If you plan a visit to the Dismal Canyon, please be aware that it is located on private property and there is an entrance fee. There is a gift shop, soda fountain (closed during COVID-19), rental cabins and rest rooms on site.

Here are a few images from my most recent visit to the Dismals Canyon.

 

Rainbow Falls at the Dismals

 

Entrance to Pulpit Rock

 

Indian Head Rock

 

Dismals Branch

 

Rainbow Falls Bathers

 

The “Impossible Tree”

 

Rainbow Falls and Swinging Bridge

August 16, 2020 Posted by | Alabama, Franklin County, Historic Alabama, Landscape, Nature, Phil Campbell, Photography, Travel | , , , , , , , , , , , , , , , , , , , , , , , | Leave a comment

Spring Green – Rock Bridge Canyon

A week or so ago I had the occasion to visit Rock Bridge Canyon, a small rock canyon located in the northwest quadrant of Alabama. It lies near the small township of Hodges, and is not far from the Dismals, another canyon just south of Russellville. I have visited the Dismals many times, but for some reason, I never made it to Rock Bridge, until now. It’s a bit off the beaten path, so that may explain why I never found my way there before. It’s unfortunate, because it is a very pretty area with several lovely waterfalls, interesting rock formations, a lake and trails for horseback riding. The canyon is not found on most roadmaps, which may also explain the unspoiled nature of the park. The nearby Dismals Wonder Gardens is easier to find and offers many more amenities. That probably accounts for its greater popularity, despite the entry fee charged. The appeal of Rock Bridge Canyon, is the fact that has fewer visitors, a fact not lost on photographers, who prefer not to have people in their photographs. Often, having a person in one’s photos is helpful as it adds scale to the image, but most often, I prefer that mother nature be the singular subject.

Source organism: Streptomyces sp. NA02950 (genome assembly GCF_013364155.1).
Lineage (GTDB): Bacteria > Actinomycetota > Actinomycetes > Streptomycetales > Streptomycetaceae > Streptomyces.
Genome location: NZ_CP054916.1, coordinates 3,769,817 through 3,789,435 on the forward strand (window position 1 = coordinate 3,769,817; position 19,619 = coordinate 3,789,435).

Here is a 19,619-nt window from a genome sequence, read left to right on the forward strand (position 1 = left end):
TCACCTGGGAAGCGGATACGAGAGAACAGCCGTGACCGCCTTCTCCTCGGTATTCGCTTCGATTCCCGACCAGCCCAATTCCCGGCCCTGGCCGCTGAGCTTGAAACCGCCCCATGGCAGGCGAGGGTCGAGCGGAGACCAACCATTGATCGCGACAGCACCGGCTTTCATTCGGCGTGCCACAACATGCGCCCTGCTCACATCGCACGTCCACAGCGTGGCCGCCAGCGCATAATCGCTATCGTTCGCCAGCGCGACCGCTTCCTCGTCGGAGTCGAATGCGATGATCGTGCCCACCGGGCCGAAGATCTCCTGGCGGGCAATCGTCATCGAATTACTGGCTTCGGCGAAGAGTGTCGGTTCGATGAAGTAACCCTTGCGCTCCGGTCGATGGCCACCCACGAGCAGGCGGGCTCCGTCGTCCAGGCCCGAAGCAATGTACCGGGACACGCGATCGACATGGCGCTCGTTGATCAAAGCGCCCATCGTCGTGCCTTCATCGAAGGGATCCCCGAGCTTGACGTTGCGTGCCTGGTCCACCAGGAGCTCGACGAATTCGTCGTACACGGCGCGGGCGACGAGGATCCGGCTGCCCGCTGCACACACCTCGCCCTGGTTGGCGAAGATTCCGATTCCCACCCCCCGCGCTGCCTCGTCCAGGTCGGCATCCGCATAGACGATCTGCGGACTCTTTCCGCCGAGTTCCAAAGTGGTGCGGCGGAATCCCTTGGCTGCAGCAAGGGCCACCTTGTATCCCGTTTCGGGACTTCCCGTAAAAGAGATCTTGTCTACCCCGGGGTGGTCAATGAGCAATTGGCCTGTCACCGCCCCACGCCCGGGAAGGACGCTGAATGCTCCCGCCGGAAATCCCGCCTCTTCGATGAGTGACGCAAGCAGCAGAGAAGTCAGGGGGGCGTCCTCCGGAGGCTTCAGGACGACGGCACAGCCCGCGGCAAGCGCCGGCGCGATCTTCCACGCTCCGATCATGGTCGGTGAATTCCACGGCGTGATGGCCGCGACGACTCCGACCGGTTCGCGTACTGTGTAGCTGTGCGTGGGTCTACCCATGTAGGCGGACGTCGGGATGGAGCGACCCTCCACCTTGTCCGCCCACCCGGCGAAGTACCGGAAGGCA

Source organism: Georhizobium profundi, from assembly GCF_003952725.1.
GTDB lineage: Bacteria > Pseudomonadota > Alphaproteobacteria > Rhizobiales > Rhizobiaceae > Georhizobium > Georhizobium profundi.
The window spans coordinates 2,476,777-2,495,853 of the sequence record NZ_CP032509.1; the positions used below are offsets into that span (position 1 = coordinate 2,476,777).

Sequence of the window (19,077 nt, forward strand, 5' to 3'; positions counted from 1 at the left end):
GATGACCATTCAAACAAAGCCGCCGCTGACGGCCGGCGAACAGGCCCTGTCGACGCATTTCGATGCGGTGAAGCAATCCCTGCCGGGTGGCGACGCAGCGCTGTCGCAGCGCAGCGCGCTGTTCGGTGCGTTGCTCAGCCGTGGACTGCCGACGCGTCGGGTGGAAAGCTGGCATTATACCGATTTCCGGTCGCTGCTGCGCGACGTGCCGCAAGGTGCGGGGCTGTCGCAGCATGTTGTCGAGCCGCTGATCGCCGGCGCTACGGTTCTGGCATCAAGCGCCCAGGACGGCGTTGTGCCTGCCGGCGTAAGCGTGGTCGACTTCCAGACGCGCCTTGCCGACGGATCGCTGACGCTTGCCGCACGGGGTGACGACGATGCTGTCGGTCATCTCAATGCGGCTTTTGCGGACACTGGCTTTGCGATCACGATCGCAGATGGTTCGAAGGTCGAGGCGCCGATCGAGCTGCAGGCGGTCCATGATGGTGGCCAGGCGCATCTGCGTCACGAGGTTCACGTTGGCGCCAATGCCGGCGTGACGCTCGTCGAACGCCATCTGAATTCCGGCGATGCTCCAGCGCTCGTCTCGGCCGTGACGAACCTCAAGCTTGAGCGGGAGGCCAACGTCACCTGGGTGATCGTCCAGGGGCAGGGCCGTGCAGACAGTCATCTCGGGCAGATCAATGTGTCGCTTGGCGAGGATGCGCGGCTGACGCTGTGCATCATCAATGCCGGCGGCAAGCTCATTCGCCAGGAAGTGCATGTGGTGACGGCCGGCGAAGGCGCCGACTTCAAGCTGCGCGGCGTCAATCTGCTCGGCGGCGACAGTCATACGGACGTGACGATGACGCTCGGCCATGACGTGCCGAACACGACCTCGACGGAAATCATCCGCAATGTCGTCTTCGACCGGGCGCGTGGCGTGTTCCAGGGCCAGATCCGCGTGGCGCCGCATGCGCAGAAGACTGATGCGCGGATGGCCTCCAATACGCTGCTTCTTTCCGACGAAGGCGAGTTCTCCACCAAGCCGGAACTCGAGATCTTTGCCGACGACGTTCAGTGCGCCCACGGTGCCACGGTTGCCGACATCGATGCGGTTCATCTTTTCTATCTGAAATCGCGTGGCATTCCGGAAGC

Mossy Rocks

Mossy rocks

The dominant color of Rock Bridge Canyon in spring is green; not the dark green of mature foliage that will come later in summer but a lighter, brighter green that is almost iridescent. It reminded me of the greens I had seen on a trip to Ireland a few years back. Leaves, still young, reach for the sun that filters through the old growth trees high above. Parts of the canyon floor are in total shade, but even here, plants have adapted to the limited sunlight, and have produced a rich spectrum of green shades. Moss covered rocks almost look like rich deposits of emerald lying scattered on the canyon floor.

A vine climbs for the sunlight

A vine climbs for the sunlight